Comp 110 Local Reference Variables

What is a Local Reference Variable?

Reference variables are variables (in the stack) that hold a reference to objects/arrays (on the heap).

Local variables are variables defined within a particular function, and as a result can only be accessed within the scope of that function.

Together, these make local reference variables. Local reference variables will be found throughout our program, but by definition a variable in the globals frame is NOT a local variable.

Lets look an example:

export let main = async () => {
  let x: number[];
};

main();

Above, the main function is a global variable. The array x, however, is a local variable, as it is declared within the main function. Since it is an array, it is also a reference variable -- meaning it stores a reference (sometimes called a pointer) to its value, which is stored on the heap.

When we assign elements to arrays, we use name resolution to find the correct variable on the stack and follow the pointer to its heap value.

Example:

export let main = async () => {
     let x:number[];
     x = [];
     x[0] = 0;
}
main();


What about when reference variables are accessed? Find its name in the current frame on the stack...if it doesn't exist, look in your global variables! Rather than duplicating the value as we would a primitive type, draw a pointer to the same value on the heap!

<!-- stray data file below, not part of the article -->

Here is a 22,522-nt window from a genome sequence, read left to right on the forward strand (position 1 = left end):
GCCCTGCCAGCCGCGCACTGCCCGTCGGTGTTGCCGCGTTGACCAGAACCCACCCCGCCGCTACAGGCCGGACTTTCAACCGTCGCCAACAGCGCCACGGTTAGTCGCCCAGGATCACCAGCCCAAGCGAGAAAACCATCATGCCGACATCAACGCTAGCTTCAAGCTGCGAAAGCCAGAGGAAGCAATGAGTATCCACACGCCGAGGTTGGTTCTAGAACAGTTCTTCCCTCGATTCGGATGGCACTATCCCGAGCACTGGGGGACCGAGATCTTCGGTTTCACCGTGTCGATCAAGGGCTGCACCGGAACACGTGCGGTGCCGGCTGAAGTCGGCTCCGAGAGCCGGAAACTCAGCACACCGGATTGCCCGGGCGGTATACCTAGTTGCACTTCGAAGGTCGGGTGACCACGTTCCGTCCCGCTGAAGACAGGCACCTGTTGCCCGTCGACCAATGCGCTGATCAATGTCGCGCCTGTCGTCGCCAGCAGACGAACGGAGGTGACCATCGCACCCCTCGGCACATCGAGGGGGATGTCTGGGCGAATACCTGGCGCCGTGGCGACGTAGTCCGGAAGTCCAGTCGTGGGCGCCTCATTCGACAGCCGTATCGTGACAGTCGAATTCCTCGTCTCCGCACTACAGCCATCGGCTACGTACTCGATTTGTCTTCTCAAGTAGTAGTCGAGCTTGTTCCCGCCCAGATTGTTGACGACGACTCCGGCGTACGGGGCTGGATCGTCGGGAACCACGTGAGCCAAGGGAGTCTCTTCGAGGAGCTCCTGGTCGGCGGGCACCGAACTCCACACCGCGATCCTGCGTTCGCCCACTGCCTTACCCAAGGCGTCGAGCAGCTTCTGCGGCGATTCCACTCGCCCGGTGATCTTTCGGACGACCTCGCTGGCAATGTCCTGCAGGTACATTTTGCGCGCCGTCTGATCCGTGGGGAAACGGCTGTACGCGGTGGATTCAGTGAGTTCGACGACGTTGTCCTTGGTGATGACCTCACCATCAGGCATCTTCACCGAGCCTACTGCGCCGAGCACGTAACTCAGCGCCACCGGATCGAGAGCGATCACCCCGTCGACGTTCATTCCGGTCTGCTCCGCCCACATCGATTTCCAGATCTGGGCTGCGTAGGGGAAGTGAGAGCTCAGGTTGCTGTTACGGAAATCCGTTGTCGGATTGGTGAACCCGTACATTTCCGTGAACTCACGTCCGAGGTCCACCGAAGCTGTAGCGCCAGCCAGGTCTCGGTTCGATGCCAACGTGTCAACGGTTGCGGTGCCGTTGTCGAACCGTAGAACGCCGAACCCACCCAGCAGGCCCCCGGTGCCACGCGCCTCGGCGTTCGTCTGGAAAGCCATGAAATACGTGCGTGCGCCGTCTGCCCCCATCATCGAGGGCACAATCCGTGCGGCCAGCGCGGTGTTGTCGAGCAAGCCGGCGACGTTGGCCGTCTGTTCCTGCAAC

NOTE: will NEVER point to x directly...variables on the stack will never point to other variables on the stack! Arrows in environment diagrams will always point from the stack to the heap.

Example:

export let main = async () => {
     let x:number[];
     x = [];
     x[0] = 0;
     let y = x;
}
main();

// we are accessing the reference variable x and assigning it to y
// x exists in the current 'main' frame
// we draw a pointer from a new variable on the stack 'y' to the heap value referenced by 'x'

What not to do:


To access elements of an array via index, use name resolution to find the correct variable on the stack, follow the pointer, and lookup the element at that index!

NOTES: 

  • When we return a function, we are returning whatever value the variable name refers to on the heap! The function frame is "popped" (erased) off the stack once we are finished executing the function.
  • Void functions, while they do not return a value, will still be removed from the stack. This means that all of our pointers vanish...so what happens to their corresponding values on the heap? They will eventually be "garbage collected" and automatically removed :)